On Thursday 4 February 2021, a hearing of the Committee of the Regions (CoR) on the European Citizens’ Initiative took place. We presented our Initiative to the CoR.
The European Union has not only been able to create an economic and market union, but also a real union of people through freedom of movement. Unfortunately, this freedom, so dear to the European Union, often costs its citizens the loss of their voting rights. Some Member States such as Cyprus, Denmark, Germany, Malta, Ireland, and formerly the United Kingdom, deprive their citizens of their voting rights after a certain period of time spent outside the country, starting from 6 months, with the specificity in Germany, for example, of having to be present during the three months before the elections.
Even if other states do not have this legislation within the European Union, the many obstacles to voting, such as bureaucratic and administrative barriers, easily exclude citizens who have been expatriated to another Member State from voting. It is logical that many mobile citizens exercise their right to vote where they reside. This is a reality at the local level, but what about regional and national elections or referendums?
Beyond wanting to create a multi-level debate, and commit the European Institutions and member state governments to overcome these shortcomings. The Voters Without Borders initiative presents three main proposals:
- Automatically recognize EU citizens as voters where they reside and remove obstacles to voting and standing for election across borders.
- Renewing universal suffrage as a fundamental right and European value. EU citizens should choose to vote in their country of residence or home country for all elections and referendums.
- Research the impact of these measures towards universal suffrage for EU citizens and how they might include third country nationals.
According to Beniamino Brunati, who represented the initiative’s team during this hearing, “In several European cities such as Brussels and Vienna, local elections are held to renew the representative organs of the city’s districts, thus still excluding mobile citizens from choosing their representative on their metropolitan council.” The team campaigning for this ECI finds it “paradoxical that mobile citizens who contribute to the life of their regional community, by paying taxes and benefiting from public services such as schooling, public transport, or garbage collection, cannot be represented and have a say in any decision affecting them“.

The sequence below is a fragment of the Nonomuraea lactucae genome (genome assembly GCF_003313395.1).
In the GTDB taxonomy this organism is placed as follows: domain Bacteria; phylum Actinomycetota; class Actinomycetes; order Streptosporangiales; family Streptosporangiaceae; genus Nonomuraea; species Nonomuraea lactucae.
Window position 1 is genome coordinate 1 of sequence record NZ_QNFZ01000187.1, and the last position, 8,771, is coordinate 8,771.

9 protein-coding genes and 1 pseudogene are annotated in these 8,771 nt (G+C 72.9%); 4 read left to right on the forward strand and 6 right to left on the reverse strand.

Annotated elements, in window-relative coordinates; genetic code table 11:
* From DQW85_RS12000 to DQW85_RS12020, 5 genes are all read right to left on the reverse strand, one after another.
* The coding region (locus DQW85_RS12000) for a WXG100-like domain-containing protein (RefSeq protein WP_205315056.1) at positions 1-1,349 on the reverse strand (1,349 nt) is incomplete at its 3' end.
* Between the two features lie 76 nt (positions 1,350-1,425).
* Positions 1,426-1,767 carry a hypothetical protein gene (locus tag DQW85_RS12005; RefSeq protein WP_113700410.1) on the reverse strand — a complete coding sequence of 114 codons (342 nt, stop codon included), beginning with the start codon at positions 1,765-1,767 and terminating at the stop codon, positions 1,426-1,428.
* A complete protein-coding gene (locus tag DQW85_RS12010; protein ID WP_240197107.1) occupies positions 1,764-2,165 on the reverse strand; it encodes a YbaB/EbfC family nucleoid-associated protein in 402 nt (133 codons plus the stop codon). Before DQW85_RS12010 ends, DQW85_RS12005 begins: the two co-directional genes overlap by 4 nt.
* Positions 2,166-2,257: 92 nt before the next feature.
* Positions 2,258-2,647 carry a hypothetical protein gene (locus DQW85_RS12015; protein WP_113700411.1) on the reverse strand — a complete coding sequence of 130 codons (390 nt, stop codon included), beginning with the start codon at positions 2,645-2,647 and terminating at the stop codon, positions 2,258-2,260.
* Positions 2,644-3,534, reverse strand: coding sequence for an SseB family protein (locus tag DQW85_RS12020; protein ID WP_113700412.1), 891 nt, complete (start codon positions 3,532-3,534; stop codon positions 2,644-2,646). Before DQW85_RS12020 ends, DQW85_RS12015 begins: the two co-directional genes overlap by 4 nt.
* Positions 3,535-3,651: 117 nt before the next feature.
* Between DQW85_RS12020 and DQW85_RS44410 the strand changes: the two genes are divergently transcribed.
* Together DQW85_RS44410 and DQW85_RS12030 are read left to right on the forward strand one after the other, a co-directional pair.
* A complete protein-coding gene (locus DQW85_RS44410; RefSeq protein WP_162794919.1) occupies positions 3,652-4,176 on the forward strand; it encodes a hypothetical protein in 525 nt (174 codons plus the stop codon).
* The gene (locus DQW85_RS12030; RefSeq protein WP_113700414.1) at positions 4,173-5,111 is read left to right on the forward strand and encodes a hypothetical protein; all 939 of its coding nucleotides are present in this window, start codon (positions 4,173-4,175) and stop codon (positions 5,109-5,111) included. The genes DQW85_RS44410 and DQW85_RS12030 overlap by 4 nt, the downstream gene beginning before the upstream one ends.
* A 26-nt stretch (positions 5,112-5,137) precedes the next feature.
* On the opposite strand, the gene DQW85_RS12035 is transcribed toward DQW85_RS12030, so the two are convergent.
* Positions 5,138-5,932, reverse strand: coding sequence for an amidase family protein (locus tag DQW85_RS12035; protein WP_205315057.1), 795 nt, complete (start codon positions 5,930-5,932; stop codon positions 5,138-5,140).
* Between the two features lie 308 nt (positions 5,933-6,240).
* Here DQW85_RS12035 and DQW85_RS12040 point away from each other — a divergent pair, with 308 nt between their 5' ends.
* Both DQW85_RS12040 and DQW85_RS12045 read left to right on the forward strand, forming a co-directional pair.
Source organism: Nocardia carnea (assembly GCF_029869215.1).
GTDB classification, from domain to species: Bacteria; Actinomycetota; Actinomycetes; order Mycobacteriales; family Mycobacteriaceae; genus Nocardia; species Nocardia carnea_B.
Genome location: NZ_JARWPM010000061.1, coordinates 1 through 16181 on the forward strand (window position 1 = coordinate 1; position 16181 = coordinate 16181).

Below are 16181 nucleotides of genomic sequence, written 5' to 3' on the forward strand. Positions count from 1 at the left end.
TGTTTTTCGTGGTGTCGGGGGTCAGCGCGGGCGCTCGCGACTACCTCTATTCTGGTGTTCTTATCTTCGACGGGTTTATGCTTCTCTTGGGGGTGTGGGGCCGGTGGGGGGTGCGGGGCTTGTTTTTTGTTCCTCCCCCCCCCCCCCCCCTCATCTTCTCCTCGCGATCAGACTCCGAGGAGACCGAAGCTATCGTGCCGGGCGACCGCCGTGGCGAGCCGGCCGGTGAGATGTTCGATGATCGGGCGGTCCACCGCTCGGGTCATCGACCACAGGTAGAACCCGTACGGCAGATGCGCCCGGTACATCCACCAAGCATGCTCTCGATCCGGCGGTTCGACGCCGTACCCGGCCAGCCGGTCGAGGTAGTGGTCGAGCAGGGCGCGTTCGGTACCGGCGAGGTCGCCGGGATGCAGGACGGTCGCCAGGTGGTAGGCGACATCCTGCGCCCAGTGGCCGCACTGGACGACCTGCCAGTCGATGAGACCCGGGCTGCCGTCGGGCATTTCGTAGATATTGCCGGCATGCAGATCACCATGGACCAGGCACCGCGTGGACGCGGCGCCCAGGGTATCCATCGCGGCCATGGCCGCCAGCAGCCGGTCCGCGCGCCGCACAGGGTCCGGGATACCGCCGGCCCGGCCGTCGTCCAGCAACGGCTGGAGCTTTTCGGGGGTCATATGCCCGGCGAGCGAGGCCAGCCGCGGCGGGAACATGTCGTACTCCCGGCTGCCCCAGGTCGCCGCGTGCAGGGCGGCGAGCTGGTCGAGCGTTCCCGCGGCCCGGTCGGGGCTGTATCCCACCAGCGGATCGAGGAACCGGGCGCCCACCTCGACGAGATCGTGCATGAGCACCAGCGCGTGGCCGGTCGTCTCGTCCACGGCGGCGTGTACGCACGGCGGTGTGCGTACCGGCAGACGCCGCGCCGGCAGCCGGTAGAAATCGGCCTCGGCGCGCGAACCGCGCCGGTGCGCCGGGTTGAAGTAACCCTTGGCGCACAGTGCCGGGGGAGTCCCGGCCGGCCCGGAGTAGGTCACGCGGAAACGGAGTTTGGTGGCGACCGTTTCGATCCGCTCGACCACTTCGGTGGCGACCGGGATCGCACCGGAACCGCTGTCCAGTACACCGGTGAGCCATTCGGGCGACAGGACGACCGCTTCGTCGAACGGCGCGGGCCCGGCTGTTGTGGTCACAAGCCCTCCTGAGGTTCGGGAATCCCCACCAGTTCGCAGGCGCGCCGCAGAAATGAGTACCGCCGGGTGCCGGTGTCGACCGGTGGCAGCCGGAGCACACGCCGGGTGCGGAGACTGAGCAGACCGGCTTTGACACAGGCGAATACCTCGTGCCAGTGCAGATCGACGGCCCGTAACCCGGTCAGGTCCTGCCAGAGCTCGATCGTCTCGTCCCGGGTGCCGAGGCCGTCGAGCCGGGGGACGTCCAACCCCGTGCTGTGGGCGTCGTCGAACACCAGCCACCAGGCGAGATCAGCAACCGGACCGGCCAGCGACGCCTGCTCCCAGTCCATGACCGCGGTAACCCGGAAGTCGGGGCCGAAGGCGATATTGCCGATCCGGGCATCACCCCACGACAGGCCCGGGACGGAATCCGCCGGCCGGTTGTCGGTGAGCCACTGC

Voters Without Borders therefore calls on the Commission to insist that administrative units be recognized as local authorities, which would extend the right to vote in local elections in places such as metropolitan areas or regions. Especially since this does not necessarily require constitutional changes in Member States. Beniamino Brunati argues that according to Council Directive 94/80, mobile citizens are granted the right to vote at any level recognized at the national level as a “basic unit of local government”: this could very well apply to metropolitan areas such as Brussels or Vienna.
Thanks to the Voters Without Borders initiative team, the Commission recognized the issue of disenfranchisement in its report on citizenship 2020 and announced a reform of the European electoral law for later this year. Nevertheless, according to the team supporting the initiative, it is at the urban and regional levels that democratic innovation most often takes place: important lessons of participatory democracy can be drawn from best practices in Madrid, Brussels, Paris or Milan. The Conference on the Future of Europe itself, in its quest for identity, could find a very relevant model by looking at local participatory experiences.
Article by Aure Isouard
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